By Dana Schulz, Fri, August 6, 2021
Listing photos by Russ Ross Photography
This East Village co-op is technically a one-bedroom, which may make the $1,895,000 ask seem a bit high. But the 1,200-square-foot spread has two floors, a bonus media room, and a nearly 550-square-foot tri-level terrace that feels like a true urban oasis. Located at 425 East 9th Street, the home has contemporary interiors with exposed brick accents and excellent closet space.
By Dana Schulz, Thu, July 29, 2021
Photo of 770 Broadway (cropped) via Wikimedia Commons
Earlier this month, the Kmart on Astor Place, a strangely beloved neighborhood fixture, closed abruptly after 25 years. The store at 770 Broadway was one of only two locations in Manhattan; the Penn Station outpost closed in early 2020. Now, landlord Vornado Realty Trust has announced that they will bring in Wegmans grocery store as the new tenant, scheduled to open in the second half of 2023.
By Devin Gannon, Wed, June 23, 2021
All photos courtesy of Luciane Serifovic
A one-of-a-kind penthouse in the East Village has returned to the market asking nearly $5 million less than when it listed in 2018. Custom designed by former HBO CEO Michael Fuchs as a “house in the sky,” the apartment at 130 East 12th Street measures over 6,500 square feet across three floors, with extra square footage found in the form of two outdoor spaces. It’s currently asking $7,850,000.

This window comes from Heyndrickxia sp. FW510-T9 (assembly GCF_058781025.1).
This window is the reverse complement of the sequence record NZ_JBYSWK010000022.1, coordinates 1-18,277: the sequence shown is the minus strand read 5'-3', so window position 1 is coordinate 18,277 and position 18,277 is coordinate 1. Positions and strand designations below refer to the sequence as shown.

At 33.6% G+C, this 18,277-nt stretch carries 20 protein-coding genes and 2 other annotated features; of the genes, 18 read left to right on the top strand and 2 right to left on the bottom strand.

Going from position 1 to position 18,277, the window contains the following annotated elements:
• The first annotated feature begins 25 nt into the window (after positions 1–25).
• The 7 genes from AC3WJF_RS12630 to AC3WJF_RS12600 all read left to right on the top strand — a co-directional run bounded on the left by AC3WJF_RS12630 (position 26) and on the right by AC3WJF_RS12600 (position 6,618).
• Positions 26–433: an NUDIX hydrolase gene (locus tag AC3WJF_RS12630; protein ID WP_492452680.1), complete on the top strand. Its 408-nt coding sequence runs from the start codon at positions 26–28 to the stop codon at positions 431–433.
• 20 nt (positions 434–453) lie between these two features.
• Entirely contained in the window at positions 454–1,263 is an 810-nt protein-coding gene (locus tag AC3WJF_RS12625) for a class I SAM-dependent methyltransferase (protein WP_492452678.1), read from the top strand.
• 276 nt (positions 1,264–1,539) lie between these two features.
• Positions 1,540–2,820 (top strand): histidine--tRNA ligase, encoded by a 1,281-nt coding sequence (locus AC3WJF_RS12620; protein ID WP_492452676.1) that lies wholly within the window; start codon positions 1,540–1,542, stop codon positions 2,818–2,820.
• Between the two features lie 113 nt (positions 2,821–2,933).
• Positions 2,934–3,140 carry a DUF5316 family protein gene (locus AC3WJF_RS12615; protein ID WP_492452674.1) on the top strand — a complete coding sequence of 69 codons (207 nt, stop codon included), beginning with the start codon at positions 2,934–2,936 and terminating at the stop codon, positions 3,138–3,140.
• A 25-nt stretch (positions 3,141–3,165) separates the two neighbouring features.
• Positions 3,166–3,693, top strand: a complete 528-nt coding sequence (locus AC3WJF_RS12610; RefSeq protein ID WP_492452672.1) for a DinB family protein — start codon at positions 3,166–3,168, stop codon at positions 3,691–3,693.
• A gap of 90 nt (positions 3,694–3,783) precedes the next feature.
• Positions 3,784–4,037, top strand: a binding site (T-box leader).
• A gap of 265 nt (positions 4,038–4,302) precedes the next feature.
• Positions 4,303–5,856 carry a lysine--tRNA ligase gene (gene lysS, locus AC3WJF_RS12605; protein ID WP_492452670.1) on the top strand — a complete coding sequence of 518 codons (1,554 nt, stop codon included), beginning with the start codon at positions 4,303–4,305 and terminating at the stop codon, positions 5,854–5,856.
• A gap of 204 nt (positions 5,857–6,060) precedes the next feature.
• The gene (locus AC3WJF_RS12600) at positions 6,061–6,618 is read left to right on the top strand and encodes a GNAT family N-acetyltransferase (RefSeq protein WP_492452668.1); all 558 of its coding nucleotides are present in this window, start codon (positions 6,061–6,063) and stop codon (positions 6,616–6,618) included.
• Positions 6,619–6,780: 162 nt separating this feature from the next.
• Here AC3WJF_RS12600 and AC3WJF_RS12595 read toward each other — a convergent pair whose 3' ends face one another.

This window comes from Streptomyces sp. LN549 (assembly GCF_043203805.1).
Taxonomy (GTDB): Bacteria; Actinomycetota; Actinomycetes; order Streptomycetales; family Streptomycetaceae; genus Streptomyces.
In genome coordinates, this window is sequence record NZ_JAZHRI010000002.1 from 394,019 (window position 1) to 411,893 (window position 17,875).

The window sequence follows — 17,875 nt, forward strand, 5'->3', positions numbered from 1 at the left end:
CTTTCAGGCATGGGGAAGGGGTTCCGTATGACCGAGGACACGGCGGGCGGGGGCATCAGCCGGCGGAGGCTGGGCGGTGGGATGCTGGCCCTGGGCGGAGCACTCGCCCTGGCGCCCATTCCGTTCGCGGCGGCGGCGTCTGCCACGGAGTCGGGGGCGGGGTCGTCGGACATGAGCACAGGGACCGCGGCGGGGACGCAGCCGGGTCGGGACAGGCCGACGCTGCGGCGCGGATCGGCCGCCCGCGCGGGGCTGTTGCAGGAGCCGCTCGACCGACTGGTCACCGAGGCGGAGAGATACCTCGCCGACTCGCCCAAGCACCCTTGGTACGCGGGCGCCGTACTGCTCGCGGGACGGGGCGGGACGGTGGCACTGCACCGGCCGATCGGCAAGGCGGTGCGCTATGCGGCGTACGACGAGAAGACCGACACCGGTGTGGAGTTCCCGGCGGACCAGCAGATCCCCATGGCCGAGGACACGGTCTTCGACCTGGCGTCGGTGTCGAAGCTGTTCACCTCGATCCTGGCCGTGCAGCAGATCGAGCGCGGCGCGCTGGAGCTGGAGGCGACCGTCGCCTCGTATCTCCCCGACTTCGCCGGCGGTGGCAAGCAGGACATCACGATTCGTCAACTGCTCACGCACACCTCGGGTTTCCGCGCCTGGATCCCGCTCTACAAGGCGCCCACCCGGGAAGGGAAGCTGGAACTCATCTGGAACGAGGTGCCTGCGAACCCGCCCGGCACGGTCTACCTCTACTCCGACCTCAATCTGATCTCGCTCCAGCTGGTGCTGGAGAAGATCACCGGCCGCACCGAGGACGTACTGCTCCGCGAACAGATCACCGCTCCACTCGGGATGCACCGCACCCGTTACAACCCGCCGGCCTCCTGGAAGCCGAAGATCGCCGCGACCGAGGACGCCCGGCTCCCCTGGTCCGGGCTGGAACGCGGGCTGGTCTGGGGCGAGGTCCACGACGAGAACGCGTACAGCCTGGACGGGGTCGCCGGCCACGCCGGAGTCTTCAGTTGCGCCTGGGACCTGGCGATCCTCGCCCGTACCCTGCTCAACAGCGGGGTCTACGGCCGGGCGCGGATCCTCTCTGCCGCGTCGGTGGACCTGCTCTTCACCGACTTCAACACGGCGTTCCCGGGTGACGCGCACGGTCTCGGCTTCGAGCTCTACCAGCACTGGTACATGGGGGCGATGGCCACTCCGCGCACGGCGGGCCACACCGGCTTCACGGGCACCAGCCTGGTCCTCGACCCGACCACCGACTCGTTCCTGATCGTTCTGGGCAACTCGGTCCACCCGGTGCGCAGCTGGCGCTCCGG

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By Dana Schulz, Thu, May 27, 2021
Listing photos by Krisztina Crane from Evan Joseph
The secluded, bi-level roof terrace at this two-bedroom Greenwich Village co-op is truly magical. Located at 49 East 12th Street, between University and Broadway, the seventh-floor outdoor space overlooks the low-scale neighborhood while still providing views of the larger skyline. The split-level interior is just as cozy, with a wood-burning fireplace, exposed brick walls, and a solarium bedroom. It’s asking $2,095,000.
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By Dana Schulz, Wed, May 12, 2021
Photo of a previous year’s Festival by Melvin Audaz
In 1987, Avenue C was renamed Loisaida Avenue, “a Spanglish name for the Lower East Side, connoting the Puerto Rican and Latinx community which have had a significant presence there since the mid-20th century,” explained Village Preservation executive director Andrew Berman. That same year on the Sunday before Memorial Day, the vibrant community hosted the first Loisaida Festival to celebrate their neighborhood’s culture. Thirty-four years later, and the Festival is still going strong. For the second year, the event will be virtual on two Sundays–May 23 and 30–featuring an exciting roster of musicians, performers, and family-friendly entertainment.
By Dana Schulz, Fri, April 2, 2021
Photo by Americasroof via Wikimedia Commons